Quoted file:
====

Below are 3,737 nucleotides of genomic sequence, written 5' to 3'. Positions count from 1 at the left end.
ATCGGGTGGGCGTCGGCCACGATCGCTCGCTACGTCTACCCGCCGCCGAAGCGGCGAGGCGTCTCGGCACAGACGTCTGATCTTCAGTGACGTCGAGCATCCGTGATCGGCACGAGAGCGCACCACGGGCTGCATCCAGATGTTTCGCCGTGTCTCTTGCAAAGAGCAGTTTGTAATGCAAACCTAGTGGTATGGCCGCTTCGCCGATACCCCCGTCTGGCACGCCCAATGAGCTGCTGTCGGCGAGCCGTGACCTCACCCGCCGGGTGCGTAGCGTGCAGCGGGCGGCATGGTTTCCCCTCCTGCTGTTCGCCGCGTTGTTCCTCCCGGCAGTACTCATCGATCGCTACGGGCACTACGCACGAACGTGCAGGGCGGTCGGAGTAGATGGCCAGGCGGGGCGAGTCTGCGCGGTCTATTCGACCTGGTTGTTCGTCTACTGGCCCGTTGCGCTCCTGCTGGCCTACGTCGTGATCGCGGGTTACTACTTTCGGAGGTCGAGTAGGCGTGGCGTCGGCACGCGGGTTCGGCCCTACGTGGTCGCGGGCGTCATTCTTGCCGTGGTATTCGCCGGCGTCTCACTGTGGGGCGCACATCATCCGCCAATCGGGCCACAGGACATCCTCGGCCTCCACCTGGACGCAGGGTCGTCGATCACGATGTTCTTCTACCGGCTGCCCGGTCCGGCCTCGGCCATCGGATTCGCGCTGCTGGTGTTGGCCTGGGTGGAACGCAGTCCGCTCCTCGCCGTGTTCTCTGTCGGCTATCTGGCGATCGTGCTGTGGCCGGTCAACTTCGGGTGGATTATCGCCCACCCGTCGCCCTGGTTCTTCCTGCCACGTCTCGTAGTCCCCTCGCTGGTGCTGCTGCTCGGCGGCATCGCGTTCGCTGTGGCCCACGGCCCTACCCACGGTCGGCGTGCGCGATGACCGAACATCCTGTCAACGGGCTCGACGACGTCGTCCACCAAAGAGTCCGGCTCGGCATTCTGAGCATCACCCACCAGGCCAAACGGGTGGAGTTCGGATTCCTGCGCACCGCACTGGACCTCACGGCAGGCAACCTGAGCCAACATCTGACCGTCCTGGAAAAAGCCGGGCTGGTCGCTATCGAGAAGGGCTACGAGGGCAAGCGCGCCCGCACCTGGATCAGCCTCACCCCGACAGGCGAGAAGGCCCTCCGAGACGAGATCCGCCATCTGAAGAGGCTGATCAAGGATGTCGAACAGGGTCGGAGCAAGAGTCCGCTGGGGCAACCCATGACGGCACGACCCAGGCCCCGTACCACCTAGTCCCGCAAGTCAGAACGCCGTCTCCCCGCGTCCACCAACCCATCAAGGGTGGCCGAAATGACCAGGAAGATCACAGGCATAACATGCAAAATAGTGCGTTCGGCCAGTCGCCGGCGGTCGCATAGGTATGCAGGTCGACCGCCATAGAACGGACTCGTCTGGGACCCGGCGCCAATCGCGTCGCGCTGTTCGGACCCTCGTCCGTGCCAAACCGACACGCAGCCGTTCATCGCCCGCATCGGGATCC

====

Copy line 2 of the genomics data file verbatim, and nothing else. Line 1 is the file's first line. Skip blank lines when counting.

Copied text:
ATCGGGTGGGCGTCGGCCACGATCGCTCGCTACGTCTACCCGCCGCCGAAGCGGCGAGGCGTCTCGGCACAGACGTCTGATCTTCAGTGACGTCGAGCATCCGTGATCGGCACGAGAGCGCACCACGGGCTGCATCCAGATGTTTCGCCGTGTCTCTTGCAAAGAGCAGTTTGTAATGCAAACCTAGTGGTATGGCCGCTTCGCCGATACCCCCGTCTGGCACGCCCAATGAGCTGCTGTCGGCGAGCCGTGACCTCACCCGCCGGGTGCGTAGCGTGCAGCGGGCGGCATGGTTTCCCCTCCTGCTGTTCGCCGCGTTGTTCCTCCCGGCAGTACTCATCGATCGCTACGGGCACTACGCACGAACGTGCAGGGCGGTCGGAGTAGATGGCCAGGCGGGGCGAGTCTGCGCGGTCTATTCGACCTGGTTGTTCGTCTACTGGCCCGTTGCGCTCCTGCTGGCCTACGTCGTGATCGCGGGTTACTACTTTCGGAGGTCGAGTAGGCGTGGCGTCGGCACGCGGGTTCGGCCCTACGTGGTCGCGGGCGTCATTCTTGCCGTGGTATTCGCCGGCGTCTCACTGTGGGGCGCACATCATCCGCCAATCGGGCCACAGGACATCCTCGGCCTCCACCTGGACGCAGGGTCGTCGATCACGATGTTCTTCTACCGGCTGCCCGGTCCGGCCTCGGCCATCGGATTCGCGCTGCTGGTGTTGGCCTGGGTGGAACGCAGTCCGCTCCTCGCCGTGTTCTCTGTCGGCTATCTGGCGATCGTGCTGTGGCCGGTCAACTTCGGGTGGATTATCGCCCACCCGTCGCCCTGGTTCTTCCTGCCACGTCTCGTAGTCCCCTCGCTGGTGCTGCTGCTCGGCGGCATCGCGTTCGCTGTGGCCCACGGCCCTACCCACGGTCGGCGTGCGCGATGACCGAACATCCTGTCAACGGGCTCGACGACGTCGTCCACCAAAGAGTCCGGCTCGGCATTCTGAGCATCACCCACCAGGCCAAACGGGTGGAGTTCGGATTCCTGCGCACCGCACTGGACCTCACGGCAGGCAACCTGAGCCAACATCTGACCGTCCTGGAAAAAGCCGGGCTGGTCGCTATCGAGAAGGGCTACGAGGGCAAGCGCGCCCGCACCTGGATCAGCCTCACCCCGACAGGCGAGAAGGCCCTCCGAGACGAGATCCGCCATCTGAAGAGGCTGATCAAGGATGTCGAACAGGGTCGGAGCAAGAGTCCGCTGGGGCAACCCATGACGGCACGACCCAGGCCCCGTACCACCTAGTCCCGCAAGTCAGAACGCCGTCTCCCCGCGTCCACCAACCCATCAAGGGTGGCCGAAATGACCAGGAAGATCACAGGCATAACATGCAAAATAGTGCGTTCGGCCAGTCGCCGGCGGTCGCATAGGTATGCAGGTCGACCGCCATAGAACGGACTCGTCTGGGACCCGGCGCCAATCGCGTCGCGCTGTTCGGACCCTCGTCCGTGCCAAACCGACACGCAGCCGTTCATCGCCCGCATCGGGATCC